Living where I do near the Welsh border, I am spoilt for choice. As well as indulging my love of Welsh history, I also get to cross the border and regularly indulge in a spot of church crawling in the Marches. Earlier this year I managed to finally visit a church that has been on my list for some time – St Faith’s, Bacton.
It’s a small, rural church which you can find hidden down country lanes on the Herefordshire side of the border near the Black Mountains, in an area called the Golden Valley. It really is near to nowhere. St Faith’s doesn’t even always feature in some of the guides to churches in England or Herefordshire. Its importance and uniqueness has only really come to light over the last few years – but now St Faiths Church is ready to take centre stage!
If you love royal history, fashion history or church history (and luckily for me I love all three) then you must visit Bacton – even more so if you are a Tudor history lover! Make sure you read all the way to the end of the post because there really is so, so much to discover at St Faith’s, Bacton!
St Faith’s, Bacton – History
St Faith’s has a long history. The oldest parts of the church date to the 13th century, but the site almost certainly goes back long before that. The original dedication was to St Foi (otherwise known as Moi or Tyfoi) a 6th-century follower of St Dubricius. Also, the yew in the churchyard is thought to be 1,350 years old, suggesting this has been a sacred site for some time.
Fun fact – Bacton is Old English meaning ‘Bacca’s enclosed homestead’!
St Faith’s, Bacton – Notable People
The most notable person associated with St Faith’s, Bacton is Blanche Parry.
Blanche was Chief Gentlewoman of Queen Elizabeth I’s Privy Chamber. She was the Queen’s close friend and confidante and served as the official Keeper of the Queen’s Jewels. She served the future Queen Elizabeth from her birth in 1533, serving her for 56 years in total. She was almost certainly in attendance when Elizabeth was confined to the Tower of London. Elizabeth trusted her implicitly, and Blanche was a central figure at Elizabeth’s court.
Blanche was born in Bacton to a prominent border gentry family, and given the part of the world she grew up in is very much considered as having an Anglo-Welsh background.
St Faith’s Bacton – Church
The oldest parts of the present church date from the early 13th century. The main roof timbers are late 15th century, but the small carved angels may be even older. The choir stalls are also late 15th century and was commissioned by Blanche Parry’s father or grandfather. They feature the Parry coat of arms.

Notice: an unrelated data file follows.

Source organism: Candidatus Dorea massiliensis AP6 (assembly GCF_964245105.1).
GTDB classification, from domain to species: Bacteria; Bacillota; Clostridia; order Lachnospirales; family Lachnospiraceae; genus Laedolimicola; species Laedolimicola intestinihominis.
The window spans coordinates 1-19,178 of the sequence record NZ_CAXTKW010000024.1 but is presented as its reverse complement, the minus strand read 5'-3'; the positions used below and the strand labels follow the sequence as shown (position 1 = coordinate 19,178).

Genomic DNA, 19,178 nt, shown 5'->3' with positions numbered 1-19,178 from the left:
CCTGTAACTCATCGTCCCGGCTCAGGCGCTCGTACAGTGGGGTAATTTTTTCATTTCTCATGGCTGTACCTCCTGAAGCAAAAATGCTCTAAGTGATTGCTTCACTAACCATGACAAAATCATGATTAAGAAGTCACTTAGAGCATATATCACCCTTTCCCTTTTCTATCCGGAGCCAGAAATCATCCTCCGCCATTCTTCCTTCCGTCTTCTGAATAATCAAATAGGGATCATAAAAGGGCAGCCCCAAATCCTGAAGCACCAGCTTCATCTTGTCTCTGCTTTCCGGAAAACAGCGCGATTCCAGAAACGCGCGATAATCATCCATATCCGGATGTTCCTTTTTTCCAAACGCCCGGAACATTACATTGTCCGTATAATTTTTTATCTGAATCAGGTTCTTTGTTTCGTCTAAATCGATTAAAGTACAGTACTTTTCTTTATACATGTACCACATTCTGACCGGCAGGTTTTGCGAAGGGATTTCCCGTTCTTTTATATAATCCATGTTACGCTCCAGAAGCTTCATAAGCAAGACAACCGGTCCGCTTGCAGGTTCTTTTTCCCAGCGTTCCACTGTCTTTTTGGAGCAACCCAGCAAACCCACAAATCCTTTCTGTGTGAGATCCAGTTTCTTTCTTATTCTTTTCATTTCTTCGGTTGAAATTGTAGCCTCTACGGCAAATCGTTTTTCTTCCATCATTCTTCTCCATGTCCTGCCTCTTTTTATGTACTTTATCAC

Blanche Parry Monument
St Faiths is home to two Tudor treasures – the first being a magnificent monument to Blanche Parry, which features the earliest known depiction of Elizabeth I as Gloriana.
While Blanche was still alive she expressed a wish to be buried at Bacton, hence the tomb. But unfortunately when she passed away in 1590 she was interred at St Margaret’s Church in Westminster.
As well as the iconography, the tomb is also important in supporting the theory that Elizabeth I died a virgin. The epitaph on the tomb ends with the line ‘With maiden queen a maid did end my life’ – and there was no way Blanche Parry was going to lie about something like that when she was on the way to meet her maker!
The memorial shows the figures of Blanche Parry and Elizabeth I side by side under a rounded arch decorated with Tudor roses. Blanche is shown kneeling, while to her left stands the queen holding an orb. The symbolic representation of Elizabeth I as Gloriana became very common at the end of her life, but this is the first known example.
Bacton Altar Cloth
The second treasure to be found at St Faith’s is the Bacton Altar cloth (or to be totally transparent an amazing replica of the Bacton Altar Cloth as the original is priceless and currently safely tucked away in storage at Hampton Court Palace – and when I say amazing, I mean amazing! Lack of signage in the church meant I didn’t realise this wasn’t the real deal until I got home).
This cloth had been gracing the altar of St Faiths for centuries until, in 2015, experts figured out that not only did the cloth date from the Elizabethan period, it was extremely likely that the cloth had been fashioned out of a dress that once belonged to Elizabeth I herself – making it the sole surviving dress of Elizabeth I. Perhaps even more amazingly, it appears to be the same dress she wears in the famous Rainbow Portrait by Marcus Gheeraerts The Younger which now hangs in Hatfield House.
Of course this link is due to Elizabeth I’s relationship with Blanche Parry. Evidence suggests the dress was sent here in the 1590s in memory of Blanche, possibly by the Queen herself.
The cloth is valued for insurance purposes at over £1 million and is likely the only piece of Elizabethan dress in existence today.
So next time you fancy a dose of Tudor History, head to historic Herefordshire, not Hampton Court Palace!
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